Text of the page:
12. Have you ever talked to a therapist about your mother? Was it helpful?
What is amazing to me is that I never thought I needed to or could benefit from therapy. My father always feared therapists. He’d say if you feel like your head is scrambled go hug a tree; get out in nature.
It wasn’t until I was severely stressed out at work and sought therapy that I learned that I could handle plenty of stress until some personal exchange triggered my mother’s voice in my head belittling me. That voice could irrationally convince me I’d be fired; when it wasn’t the case. Work stress could quickly morph into childlike fear of my mother coming at me, although I didn’t really connect the dots without a therapist’s help.
With therapy I was able to unearth and face long-buried incidents. For example, there is a technique where the therapist has you hold your head still and you follow their finger or an object to the left and to the right with your eyes while describing a person or incident from your life.
The idea is that you are re-thinking experiences using both your left and right brains, basically.
During that session I recalled my mother flipping my lip, knocking my head back and making me cry. Literally, I felt it in my therapist’s office and reacted as if my mother was in the room. It startled my therapist, I think. I had forgotten that regular form of humiliating punishment. I later called my brother to make sure my memory was authentic and he confirmed that we both were regularly “flipped” in the face by our mother.
I had a very good therapist who gently lifted heavy weights off my shoulders. She helped me sort out fresh normal stress from old buried stress. She taught me to recognize when it kicks in and the difference between my own subconscious voice and my mother’s voice on boxed wine.
You know the one who says, who do you think you are, smartypants? I wish I had gone earlier.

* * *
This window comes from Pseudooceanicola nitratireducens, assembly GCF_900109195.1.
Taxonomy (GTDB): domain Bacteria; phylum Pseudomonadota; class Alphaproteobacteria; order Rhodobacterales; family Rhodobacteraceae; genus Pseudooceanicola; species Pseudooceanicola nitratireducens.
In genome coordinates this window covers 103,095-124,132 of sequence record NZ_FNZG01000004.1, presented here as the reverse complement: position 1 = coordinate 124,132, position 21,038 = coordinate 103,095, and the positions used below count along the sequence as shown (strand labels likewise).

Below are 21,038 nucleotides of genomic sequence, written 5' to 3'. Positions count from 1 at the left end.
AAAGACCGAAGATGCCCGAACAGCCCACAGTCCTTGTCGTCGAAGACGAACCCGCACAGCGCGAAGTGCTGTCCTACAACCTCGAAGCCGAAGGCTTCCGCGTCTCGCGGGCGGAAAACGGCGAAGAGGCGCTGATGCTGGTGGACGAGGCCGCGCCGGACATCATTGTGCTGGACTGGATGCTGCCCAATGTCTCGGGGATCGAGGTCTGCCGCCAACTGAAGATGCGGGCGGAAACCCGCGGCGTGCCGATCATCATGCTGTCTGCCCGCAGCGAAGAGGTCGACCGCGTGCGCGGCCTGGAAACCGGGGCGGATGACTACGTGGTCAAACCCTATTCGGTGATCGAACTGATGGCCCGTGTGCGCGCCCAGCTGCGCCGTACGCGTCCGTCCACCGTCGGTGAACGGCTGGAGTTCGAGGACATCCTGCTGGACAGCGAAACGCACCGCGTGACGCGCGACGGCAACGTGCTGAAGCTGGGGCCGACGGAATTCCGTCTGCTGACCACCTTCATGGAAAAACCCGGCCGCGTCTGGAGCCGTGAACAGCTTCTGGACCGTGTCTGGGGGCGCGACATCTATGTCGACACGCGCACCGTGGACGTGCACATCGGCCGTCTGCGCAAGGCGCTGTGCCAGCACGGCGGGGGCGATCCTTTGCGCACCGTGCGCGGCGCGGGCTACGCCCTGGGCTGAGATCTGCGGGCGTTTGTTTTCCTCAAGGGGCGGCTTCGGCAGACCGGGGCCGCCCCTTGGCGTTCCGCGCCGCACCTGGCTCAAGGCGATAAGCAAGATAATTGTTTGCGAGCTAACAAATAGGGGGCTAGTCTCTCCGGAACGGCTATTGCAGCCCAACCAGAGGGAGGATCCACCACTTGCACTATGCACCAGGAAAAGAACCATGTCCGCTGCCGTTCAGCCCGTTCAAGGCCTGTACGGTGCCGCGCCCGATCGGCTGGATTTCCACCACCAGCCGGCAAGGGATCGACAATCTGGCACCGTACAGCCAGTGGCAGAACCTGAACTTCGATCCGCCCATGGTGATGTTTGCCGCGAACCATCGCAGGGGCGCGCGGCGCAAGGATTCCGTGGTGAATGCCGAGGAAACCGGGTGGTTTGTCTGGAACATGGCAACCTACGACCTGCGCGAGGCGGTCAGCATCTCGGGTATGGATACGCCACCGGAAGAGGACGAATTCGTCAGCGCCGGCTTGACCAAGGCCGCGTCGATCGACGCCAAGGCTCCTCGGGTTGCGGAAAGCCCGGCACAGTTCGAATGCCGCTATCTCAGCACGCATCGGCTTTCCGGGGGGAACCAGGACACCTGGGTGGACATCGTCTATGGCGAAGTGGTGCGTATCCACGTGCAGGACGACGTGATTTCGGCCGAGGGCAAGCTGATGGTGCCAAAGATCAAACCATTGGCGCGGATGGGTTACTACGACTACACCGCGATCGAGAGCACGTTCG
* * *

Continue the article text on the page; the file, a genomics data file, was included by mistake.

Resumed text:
13. Moving forward, do you anticipate any changes in your view of your mother?
If I were writing fiction based on my mother, this would be much easier because the story would stay the same. I realize that no matter how much I bare my soul for this book, in the future my perception of my life might change a little as I continue to mature.
Hard to imagine now but I may be more forgiving at some point.
I have been doing family history work on my mother’s family and most everything I learn increases my understanding of her life. So changes in my view of my mother are inevitable. She came from a fundamental Mormon family with lots of polygamy and old man/young girl stuff. Remember the President of the Fundamentalist Church of Jesus Christ of Latter-Day Saints, Warren Jeffs? The man who liked 14-year-old brides?
She also was kidnapped by her mother (this is something I know about my mother that she herself did not know) who dragged her along on her own alcoholic and man binges. No doubt my mother had a hard life. But a lot of women do and they still manage to treat their children with respect.
14. Do you experience personal guilt, social guilt, or remorse about the decisions you’ve made regarding your mother?
Not at all. My only regret is that I was not firmer about the early breaks. I wasted a lot of energy and emotion giving her chances to be a mother. The child in me always wanted a mother. Today I am my own mother in a weird way.
I try to be kind to myself and to take care of myself. And I’m not afraid to let others mother me. I can accept kindness and concern in a healthy way now. I’ve even learned to ask for help, something I wasn’t able to do for over 40 years. When I ask my husband for help, he thanks me for giving him the opportunity to be supportive.
He knows it’s that hard for me.
15. As your mother ages, do you see yourself having more or less contact? Why?
I never had plans to be there for my mother. My brother and I agreed that we would make phone calls or sign things for her as needed to make her life easier, but neither of us would be driving her to appointments or checking on her physically. That was the right decision.